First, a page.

So long story short, Wuzhen was super crowded. I like going to tourist areas where there are a lot of Chinese nationals because it’s a very different interaction, but at the same time we had so many unsolicited pictures taken of us because at most points, we were the only non-Chinese people there. It’s a novel experience because you always hear stories of those photos happening, but after days and days of people sneaking photos while pretending to text, anyone’s patience is bound to run out.
The village itself was interesting, because it was a look into China’s past and I’ve been craving that after living in Beijing where everything is so modern. We saw an exhibit of traditional beds from throughout the years, and one thing that’s startled me everywhere we go is people’s willingness to touch artifacts. These beds were supposedly authentic and not reproductions, yet people were touching them and tapping on them like they were regular beds.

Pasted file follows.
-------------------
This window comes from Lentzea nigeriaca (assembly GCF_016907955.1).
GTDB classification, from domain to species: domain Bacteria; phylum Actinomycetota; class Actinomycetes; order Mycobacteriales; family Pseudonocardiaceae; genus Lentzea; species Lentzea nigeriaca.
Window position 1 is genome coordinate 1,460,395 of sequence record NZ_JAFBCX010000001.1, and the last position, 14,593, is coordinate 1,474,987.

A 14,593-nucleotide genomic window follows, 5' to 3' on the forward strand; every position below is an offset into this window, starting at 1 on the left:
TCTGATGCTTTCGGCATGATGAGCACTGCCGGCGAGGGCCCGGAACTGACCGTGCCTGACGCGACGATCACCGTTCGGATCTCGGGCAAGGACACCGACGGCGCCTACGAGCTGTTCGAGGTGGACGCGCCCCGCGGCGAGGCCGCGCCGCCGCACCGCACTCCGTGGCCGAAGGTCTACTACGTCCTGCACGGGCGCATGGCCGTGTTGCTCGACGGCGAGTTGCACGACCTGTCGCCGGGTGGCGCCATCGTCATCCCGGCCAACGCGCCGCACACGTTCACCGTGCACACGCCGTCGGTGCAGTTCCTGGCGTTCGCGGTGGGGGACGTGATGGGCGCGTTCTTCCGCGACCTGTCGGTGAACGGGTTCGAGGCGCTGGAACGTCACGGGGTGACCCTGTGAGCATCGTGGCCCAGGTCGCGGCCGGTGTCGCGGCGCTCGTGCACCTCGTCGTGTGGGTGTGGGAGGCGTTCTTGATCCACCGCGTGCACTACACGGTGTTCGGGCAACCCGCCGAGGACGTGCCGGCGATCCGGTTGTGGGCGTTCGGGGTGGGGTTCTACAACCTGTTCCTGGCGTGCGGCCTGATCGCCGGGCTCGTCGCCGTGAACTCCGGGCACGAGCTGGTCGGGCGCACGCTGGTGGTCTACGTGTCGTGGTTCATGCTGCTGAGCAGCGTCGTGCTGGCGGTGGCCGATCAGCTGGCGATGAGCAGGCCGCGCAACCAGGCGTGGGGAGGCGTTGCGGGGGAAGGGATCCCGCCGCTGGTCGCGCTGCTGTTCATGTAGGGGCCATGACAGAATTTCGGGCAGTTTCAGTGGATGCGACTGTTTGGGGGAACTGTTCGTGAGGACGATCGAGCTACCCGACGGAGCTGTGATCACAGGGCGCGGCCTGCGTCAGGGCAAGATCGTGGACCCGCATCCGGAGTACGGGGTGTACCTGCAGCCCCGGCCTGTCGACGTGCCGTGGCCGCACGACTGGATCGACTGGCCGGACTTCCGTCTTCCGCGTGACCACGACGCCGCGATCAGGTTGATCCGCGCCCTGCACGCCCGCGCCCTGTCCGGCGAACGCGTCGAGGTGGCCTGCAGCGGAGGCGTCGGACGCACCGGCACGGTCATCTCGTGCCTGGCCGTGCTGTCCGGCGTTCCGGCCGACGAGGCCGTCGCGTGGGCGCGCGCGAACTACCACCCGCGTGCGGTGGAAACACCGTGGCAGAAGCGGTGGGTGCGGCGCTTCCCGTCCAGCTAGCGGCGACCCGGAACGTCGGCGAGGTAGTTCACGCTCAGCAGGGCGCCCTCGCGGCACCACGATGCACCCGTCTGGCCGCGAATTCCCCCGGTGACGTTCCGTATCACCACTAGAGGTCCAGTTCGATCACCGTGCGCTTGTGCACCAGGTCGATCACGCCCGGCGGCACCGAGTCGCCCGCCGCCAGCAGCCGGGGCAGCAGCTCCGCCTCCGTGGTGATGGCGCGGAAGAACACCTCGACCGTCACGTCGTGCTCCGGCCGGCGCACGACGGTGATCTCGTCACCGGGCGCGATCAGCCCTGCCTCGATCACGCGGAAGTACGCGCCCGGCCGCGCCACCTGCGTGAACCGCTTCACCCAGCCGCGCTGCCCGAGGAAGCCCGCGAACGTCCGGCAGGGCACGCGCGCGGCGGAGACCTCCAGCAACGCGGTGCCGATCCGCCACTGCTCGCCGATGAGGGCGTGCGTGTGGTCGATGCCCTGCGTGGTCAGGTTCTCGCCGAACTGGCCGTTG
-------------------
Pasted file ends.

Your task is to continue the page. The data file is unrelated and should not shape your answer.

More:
After Wuzhen, we went back to Shanghai to see another relic of the past, the Yu Garden ( 豫園). The garden was originally created in the Ming Dynasty by a son for his family. It’s about 5 acres of traditional buildings and gardens nestled into Shanghai, surrounded by a tourist shopping area called the Bazaar. The garden was beautiful and peaceful, and you could see skyscrapers peeking over the walls in the background, which seems to be the theme of my trip to China so far: the traditional shrouded by the new.
That night, we went back to the Bund, Shanghai’s waterfront, to see the city at night from the water. I hate boats and I am terrified of deep water, but the lights were, yet again, mesmerizing to the point where I didn’t notice the boat too much. As with any tourist activity, some people in our group starred in several Chinese nationals’ vacation photos, this time most notably our professor who is American but fluent in Chinese. At this point, big groups of people were asking to take photos with us, but also talking with us in Chinese. I actually loved that. When people ask for a photo, the dynamic is less creepy and more a feeling of excitement and enthusiasm to see a foreigner. It’s almost a childlike happiness that is contagious.